UFO, Mort Subite and Errol_S like this.
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    It's never worried me! Sometimes in blog land, however, there are those who can't help themselves...

    Quote Originally Posted by Hotrodelectric View Post


    NEVER be ashamed to ask a stupid question. They're far easier and cheaper to fix than a stupid mistake.

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    Maybe they were talking / referring to the one behind the flywheel; crankshaft seal?! That certainly requires the GB out!




    Quote Originally Posted by ajaxvte View Post
    Many thanks all. Got it off. A bit of muscle and a pipe extension on the socket wrench.

    Steering rack is already out (main reason for the job). And letting the handbrake off gave me just enough space to wriggle the pulley out. Things sure are tight amongst all this stuff!

    Next question, on the premise that there is no such thing as a stupid question...

    Last year DS motors diagnosed a leaking camshaft oil seal, just behind the camshaft pulley. Sure enough, it is plain to see as there is oil residue and grime where it has been weeping. Over time, it has generated a right old mess.

    The experts have all said that replacing the oil seal requires removing the gearbox, which I don't really understand. There it is, exposed with the pulley off, with its own three bolt housing. What is it about the seal mechanism and small housing that requires the whole bell housing behind it to also be removed?

    yours, confused...

    AM
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    Slippery slope again...

    If you've got this far, why not whip the gearbox out, change the clutch, camshaft bearings and seals and new handbrake pads

    Oh, you need it for work on Monday
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  12. #12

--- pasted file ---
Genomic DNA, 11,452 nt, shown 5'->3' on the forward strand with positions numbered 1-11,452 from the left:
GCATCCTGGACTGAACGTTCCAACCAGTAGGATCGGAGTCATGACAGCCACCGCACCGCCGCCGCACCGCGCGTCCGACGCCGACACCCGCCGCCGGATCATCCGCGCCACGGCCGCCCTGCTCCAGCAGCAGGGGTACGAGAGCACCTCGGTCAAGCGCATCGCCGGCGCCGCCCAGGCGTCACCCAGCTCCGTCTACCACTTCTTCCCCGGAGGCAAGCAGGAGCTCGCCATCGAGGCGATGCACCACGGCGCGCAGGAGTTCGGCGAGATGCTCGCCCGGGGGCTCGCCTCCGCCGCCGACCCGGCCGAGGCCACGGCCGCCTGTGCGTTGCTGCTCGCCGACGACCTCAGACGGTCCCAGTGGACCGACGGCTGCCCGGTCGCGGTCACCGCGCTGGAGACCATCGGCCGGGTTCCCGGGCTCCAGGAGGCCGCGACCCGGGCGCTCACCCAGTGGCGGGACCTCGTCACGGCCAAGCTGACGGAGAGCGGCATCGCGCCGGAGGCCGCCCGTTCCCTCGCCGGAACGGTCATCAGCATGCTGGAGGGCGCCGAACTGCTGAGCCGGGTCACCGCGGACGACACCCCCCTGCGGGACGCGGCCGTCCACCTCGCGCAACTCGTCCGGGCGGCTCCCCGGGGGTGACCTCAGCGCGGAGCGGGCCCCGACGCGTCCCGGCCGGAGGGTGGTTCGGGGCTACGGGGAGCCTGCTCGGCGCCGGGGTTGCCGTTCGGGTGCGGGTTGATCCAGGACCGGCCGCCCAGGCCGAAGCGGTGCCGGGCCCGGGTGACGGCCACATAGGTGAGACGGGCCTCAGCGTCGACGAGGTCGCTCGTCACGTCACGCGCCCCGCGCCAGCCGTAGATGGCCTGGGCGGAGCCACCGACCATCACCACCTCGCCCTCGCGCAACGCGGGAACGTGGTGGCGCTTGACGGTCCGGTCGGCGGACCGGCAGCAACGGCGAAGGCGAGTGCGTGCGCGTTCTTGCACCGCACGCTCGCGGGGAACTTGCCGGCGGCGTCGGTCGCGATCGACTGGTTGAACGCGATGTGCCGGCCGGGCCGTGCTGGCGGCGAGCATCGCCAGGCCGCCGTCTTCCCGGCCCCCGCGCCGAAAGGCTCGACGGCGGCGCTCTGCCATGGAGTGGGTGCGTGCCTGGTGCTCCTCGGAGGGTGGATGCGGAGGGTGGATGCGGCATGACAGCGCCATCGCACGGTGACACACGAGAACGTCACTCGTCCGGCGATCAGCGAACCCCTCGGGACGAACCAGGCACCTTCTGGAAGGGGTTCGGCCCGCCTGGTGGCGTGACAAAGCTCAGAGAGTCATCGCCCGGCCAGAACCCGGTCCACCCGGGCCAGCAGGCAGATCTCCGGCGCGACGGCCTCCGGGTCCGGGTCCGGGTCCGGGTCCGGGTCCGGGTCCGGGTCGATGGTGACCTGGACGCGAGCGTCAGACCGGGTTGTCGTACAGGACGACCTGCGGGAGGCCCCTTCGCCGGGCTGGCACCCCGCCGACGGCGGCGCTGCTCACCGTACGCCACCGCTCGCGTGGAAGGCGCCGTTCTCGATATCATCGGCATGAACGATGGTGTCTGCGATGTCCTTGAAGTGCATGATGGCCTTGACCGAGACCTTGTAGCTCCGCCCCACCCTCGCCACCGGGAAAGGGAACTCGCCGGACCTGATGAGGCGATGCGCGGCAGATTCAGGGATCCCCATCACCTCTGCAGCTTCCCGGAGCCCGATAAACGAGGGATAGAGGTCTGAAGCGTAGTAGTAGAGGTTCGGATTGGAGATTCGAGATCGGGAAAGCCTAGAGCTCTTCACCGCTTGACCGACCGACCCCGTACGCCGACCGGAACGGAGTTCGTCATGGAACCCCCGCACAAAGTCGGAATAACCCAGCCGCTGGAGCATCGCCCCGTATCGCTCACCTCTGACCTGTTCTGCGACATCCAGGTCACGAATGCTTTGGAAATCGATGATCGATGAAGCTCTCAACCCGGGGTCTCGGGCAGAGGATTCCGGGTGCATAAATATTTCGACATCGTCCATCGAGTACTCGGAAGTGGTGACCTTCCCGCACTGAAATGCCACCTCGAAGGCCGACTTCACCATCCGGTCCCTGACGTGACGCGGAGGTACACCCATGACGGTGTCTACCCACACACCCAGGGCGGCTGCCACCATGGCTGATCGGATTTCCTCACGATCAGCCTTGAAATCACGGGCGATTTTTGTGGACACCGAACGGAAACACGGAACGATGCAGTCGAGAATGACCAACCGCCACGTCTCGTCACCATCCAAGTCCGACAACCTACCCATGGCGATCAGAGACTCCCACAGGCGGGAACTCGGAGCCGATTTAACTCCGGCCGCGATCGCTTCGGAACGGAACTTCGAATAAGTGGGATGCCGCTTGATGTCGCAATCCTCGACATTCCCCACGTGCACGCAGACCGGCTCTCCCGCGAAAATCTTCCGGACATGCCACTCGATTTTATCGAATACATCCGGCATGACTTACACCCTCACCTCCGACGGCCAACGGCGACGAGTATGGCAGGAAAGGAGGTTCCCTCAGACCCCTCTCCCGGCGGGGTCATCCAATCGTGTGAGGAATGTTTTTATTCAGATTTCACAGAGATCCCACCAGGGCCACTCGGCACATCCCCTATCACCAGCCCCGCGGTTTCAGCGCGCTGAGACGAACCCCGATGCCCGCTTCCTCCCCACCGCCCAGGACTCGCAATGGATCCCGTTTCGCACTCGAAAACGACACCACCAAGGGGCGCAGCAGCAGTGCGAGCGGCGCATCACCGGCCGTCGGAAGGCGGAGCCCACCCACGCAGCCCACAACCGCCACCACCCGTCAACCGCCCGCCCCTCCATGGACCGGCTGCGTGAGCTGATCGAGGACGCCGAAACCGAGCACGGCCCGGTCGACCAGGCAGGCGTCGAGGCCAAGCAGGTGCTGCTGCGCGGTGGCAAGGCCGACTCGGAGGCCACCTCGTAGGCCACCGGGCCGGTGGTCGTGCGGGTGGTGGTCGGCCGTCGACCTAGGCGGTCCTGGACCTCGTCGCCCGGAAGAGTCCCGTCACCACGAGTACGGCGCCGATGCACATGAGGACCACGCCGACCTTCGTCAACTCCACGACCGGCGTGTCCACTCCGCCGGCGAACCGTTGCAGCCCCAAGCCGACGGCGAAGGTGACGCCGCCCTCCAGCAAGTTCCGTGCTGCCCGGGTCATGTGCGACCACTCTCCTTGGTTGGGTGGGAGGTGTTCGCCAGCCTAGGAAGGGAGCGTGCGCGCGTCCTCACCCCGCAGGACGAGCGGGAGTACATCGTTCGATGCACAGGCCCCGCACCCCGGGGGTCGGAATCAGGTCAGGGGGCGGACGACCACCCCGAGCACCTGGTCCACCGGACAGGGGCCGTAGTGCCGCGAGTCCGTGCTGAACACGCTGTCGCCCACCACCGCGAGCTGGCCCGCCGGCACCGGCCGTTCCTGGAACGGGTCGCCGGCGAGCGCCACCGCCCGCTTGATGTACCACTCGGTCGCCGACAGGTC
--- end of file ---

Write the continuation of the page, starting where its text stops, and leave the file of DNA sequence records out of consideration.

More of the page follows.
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    to sort out the camshaft seal is a 'bit of a job' , the seal lives behind/in the dizzie drive so to get to that you need to separate the gearbox from the motor. When you do take the drive off note the studs as they are different lengths and use loctite to seal on refitting. There is also a spring washer between the bell housing and distributor at the camshaft. plus a paper seal on the dizzie drive to block. ( I think thats a dry refit?). You've obviously removed a fair bit to have the rack out so not much more really, a hoist will be nmake it easier, leave the support arm on it when lifting, or take wings off and convince a muscle bound friend they should help you lift it out!

    Hang on edit edit, undo the driveshafts also at the triaxe too . Slacken gear cable, clutch cable and speedo cable off.
    Remove all the belts and the pipe from hydraulic pump to regulator.

    btw you'll need to loosen the handbrake cable I think quick way is to just remove bolts on one ( left side?) and flop it over, but replacing needs the springs compressed and that is assisted by making up the special tool, curved flat of metal with two cotter pins to squash it in then let out when cable back in position.

    Ah D's... so much fun.

    Clear as mud get a D addict around for some help!
    Last edited by forumnoreason; 9th July 2016 at 09:18 PM.

  13. #13
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    As others suggest, you're in the neighbourhood - keep going and do the clutch etc.
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  14. #14